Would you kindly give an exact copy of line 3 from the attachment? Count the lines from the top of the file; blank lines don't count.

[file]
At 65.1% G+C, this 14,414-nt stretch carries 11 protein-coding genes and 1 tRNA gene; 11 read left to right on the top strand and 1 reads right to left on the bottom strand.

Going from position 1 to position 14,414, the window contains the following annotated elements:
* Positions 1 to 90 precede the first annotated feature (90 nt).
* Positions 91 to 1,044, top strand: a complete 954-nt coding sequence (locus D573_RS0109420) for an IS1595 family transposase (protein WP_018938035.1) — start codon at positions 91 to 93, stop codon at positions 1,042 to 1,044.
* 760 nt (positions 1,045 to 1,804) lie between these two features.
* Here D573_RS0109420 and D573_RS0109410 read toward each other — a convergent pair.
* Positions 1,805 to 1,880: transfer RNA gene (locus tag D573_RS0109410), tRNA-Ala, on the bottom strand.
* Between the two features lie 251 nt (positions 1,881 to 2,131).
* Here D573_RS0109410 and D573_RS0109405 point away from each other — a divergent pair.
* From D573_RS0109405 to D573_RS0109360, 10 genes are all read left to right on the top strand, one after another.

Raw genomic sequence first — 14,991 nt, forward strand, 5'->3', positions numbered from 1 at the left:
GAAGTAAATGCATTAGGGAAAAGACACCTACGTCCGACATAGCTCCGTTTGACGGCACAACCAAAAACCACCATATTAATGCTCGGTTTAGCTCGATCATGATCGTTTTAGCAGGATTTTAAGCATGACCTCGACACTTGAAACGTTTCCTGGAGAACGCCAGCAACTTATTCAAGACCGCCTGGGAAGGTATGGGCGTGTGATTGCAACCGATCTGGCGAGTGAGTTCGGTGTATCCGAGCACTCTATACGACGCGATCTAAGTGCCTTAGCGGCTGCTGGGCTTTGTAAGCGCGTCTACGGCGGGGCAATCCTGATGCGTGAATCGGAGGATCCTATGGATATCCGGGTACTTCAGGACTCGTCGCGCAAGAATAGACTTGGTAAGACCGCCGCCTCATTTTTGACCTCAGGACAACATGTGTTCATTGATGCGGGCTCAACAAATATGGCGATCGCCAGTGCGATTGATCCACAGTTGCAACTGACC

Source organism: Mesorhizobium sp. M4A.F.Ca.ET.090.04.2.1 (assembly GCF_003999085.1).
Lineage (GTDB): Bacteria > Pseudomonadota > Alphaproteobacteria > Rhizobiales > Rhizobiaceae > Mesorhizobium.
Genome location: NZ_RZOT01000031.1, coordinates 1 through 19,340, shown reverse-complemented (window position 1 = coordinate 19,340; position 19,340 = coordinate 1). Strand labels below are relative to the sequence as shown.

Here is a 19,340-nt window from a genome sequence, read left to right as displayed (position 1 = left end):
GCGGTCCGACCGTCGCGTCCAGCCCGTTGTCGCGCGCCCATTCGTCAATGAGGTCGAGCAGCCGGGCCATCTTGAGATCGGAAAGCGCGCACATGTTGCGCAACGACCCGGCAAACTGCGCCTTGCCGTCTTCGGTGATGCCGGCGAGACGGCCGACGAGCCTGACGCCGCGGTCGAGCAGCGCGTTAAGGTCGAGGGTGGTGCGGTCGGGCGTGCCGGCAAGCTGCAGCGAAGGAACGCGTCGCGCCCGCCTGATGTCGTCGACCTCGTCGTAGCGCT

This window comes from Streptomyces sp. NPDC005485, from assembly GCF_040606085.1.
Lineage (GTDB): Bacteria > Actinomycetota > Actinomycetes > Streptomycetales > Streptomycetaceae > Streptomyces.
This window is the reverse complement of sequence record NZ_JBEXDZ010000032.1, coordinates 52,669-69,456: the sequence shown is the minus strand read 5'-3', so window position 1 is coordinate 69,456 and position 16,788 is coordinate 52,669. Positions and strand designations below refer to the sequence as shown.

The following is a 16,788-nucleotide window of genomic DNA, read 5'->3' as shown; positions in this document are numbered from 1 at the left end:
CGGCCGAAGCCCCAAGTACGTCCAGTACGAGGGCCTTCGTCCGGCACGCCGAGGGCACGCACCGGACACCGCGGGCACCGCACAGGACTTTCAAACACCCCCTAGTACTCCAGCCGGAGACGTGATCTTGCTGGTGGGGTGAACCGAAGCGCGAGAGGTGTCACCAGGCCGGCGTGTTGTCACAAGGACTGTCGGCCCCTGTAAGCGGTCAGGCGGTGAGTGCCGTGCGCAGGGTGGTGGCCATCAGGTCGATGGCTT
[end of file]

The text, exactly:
* Positions 1 to 90 precede the first annotated feature (90 nt).